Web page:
Where have all the instruction manuals gone?

The first version of Microsoft Word that I used came with a 300 page book detailing all the things I could do with it. Similarly, the first mobile phone I bought, an Eriksen PF768 that I still have, came with a 50 page instructions booklet. In comparison, the instructions for an iPad I bought 2 years ago just had a single card with a picture of the gadget on one side. As you can see in this picture, the card just had labels indicating where the on/off, volume and home buttons were. The instruction on the other side of the card simply said “To start, turn your iPad by pressing and holding the On/off button for a few seconds. Then follow the onscreen instructions to set up your iPad.”


So why don’t manufacturers provide printed instructions with their gadgets any more? Maybe it is because these gadgets do so much that a printed manual would be massive and costly to produce. It makes much more sense provide “online support” in the form of explanatory web pages and ways of searching for “help”. However, I think that the main reason for not providing a printed manuals is that people simply don’t use them any more.

For most people reading a manual, or for that matter consulting online help, are boring and only to be contemplated if all else fails. I would say that if people regularly need to consult the manual or help pages for a gadget then it’s probably a poorly designed gadget!

A well designed phone app should make it possible to figure out what you do just by tapping around on the touch screen. The designer steers you towards the right guess about what you need to do next and makes sure that if you makes the wrong guess you will know immediately and be able to get back where you were. The same thing applies to websites. A well designed website makes clear on the home page all the things that you can do with it and then leaves you to discover how to do them by “clicking around”. In the world of research that I am involved in, this is called learning by exploration. Learning to use a well designed gadget by exploration can be fun. Think of it as a puzzle rather than a lecture.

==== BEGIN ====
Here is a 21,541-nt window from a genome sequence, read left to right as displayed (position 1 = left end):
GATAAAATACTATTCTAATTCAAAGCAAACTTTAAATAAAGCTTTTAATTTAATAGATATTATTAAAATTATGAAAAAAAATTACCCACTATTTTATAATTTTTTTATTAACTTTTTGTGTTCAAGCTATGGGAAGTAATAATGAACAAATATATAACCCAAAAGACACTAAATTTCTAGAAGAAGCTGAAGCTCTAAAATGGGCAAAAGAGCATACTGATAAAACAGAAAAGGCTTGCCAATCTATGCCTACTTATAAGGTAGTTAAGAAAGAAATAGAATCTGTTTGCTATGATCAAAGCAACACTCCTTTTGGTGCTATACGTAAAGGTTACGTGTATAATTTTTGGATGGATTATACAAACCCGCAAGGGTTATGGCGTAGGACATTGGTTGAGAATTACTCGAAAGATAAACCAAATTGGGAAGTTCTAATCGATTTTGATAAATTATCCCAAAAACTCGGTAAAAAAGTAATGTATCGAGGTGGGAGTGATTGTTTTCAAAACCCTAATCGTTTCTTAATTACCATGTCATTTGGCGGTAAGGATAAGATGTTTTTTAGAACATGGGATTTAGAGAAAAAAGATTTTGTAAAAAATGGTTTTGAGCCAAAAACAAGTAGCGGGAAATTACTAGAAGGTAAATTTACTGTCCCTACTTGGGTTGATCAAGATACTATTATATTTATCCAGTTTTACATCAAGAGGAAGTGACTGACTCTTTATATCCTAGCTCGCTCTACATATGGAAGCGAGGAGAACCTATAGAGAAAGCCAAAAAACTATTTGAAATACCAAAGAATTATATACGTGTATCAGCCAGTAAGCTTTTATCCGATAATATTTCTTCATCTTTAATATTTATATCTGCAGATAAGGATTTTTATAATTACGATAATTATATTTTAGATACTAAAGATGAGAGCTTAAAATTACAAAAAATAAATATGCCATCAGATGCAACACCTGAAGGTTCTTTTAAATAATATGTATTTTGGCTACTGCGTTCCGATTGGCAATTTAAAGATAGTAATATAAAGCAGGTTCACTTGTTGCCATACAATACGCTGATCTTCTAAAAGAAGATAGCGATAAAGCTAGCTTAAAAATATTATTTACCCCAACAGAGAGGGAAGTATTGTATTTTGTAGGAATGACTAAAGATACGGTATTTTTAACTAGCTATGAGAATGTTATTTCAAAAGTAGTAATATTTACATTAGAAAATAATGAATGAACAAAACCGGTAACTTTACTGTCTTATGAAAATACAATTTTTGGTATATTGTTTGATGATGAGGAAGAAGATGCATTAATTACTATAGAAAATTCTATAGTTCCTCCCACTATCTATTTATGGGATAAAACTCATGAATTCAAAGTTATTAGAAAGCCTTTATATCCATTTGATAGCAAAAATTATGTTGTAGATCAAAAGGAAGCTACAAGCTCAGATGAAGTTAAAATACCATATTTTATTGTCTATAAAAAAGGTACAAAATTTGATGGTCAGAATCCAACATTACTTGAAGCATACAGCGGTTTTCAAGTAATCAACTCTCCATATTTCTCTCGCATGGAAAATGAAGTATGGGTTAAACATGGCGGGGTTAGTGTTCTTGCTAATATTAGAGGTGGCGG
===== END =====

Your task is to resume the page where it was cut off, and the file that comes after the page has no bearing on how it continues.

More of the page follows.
What then can printed information do for gadget owners, particularly seniors? The problem is that as gadgets get more and more sophisticated one can get left behind. Learning by exploration is good if you know roughly what you are trying to do and why. If you have never tried a video call using Skype or Facetime it might be difficult to imagine why this would be of value, or to understand the need to register and send invitations to potential contacts. To take an analogy, imagine I wanted to find out about museums I could visit while in London. What I want from a travel guide is information about what museums there are why I should want to visit a particular one and then some basic information on how to get to it. Unless I am a complete stranger to the country, I don’t want detailed step-by-step manual, how to call a cab, how to get into the building and so on.

There is some evidence that manufacturers are beginning to understand this problem. I recently bought an iPhone 4s. It came with a single folded sheet with an unprecedented 13 pictures of iPhone screens (not 1, 13!), each with a few words of introduction, very much in the style of a travel guide.

The book I am writing assumes the reader wants to learn by exploration but needs a guide to what is possible and why it might have value for them. The What, Why and How Guides in this blog give an idea of what this might look like.

Printed manuals are dead, long live the guide!

For an alternative take on this topic see http://bit.ly/1LhEf6n

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